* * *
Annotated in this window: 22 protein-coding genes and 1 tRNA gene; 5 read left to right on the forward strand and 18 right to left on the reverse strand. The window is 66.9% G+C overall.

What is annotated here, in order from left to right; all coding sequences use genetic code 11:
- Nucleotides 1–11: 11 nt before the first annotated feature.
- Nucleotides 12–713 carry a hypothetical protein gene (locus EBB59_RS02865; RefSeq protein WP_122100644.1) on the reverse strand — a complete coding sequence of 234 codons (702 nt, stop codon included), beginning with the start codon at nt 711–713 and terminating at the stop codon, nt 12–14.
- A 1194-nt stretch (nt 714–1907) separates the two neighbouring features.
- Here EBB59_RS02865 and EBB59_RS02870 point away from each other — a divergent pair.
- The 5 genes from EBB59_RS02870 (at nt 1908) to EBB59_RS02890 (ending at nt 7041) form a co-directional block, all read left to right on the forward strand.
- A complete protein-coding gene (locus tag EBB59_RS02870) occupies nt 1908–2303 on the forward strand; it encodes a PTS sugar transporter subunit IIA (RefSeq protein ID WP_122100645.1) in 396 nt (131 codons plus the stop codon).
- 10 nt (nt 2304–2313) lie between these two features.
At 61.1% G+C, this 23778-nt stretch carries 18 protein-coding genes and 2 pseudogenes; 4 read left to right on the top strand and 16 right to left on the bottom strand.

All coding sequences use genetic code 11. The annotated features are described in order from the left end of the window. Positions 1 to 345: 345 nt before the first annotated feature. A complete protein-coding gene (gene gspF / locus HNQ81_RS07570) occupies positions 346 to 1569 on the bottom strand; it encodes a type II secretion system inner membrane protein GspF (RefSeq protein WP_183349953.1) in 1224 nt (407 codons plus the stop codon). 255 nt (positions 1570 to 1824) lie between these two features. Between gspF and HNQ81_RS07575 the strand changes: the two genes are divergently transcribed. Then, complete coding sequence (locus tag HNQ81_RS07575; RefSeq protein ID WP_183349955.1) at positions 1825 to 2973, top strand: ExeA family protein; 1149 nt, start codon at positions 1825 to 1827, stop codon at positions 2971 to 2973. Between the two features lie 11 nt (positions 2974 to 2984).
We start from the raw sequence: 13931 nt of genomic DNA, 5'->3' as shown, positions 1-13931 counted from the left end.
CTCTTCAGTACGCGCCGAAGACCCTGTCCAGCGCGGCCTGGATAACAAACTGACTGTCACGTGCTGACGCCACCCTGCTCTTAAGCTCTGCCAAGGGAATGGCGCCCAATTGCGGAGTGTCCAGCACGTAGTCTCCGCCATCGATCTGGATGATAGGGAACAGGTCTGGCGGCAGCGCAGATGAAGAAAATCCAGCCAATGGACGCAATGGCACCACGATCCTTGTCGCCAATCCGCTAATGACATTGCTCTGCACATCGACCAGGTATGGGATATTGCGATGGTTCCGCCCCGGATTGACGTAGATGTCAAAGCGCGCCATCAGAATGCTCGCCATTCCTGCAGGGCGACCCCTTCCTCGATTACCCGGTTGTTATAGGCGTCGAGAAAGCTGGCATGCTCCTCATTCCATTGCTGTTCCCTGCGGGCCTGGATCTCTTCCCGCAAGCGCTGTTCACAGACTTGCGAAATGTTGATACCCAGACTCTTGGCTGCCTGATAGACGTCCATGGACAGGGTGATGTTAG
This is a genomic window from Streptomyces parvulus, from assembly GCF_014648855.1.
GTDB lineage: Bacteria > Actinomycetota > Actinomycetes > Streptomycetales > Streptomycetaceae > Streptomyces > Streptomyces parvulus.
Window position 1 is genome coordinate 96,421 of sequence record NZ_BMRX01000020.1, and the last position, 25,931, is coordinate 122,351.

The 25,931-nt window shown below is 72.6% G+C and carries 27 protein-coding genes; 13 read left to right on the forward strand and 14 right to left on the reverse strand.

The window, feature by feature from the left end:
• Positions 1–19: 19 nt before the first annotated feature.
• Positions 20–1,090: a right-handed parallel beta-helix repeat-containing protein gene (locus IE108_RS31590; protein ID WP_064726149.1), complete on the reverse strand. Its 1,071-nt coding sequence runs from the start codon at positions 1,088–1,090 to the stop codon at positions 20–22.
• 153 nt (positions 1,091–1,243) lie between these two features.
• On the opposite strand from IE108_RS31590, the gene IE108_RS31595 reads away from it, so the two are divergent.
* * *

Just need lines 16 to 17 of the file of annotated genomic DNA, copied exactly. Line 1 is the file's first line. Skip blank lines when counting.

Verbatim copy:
Window position 1 is genome coordinate 96,421 of sequence record NZ_BMRX01000020.1, and the last position, 25,931, is coordinate 122,351.

The 25,931-nt window shown below is 72.6% G+C and carries 27 protein-coding genes; 13 read left to right on the forward strand and 14 right to left on the reverse strand.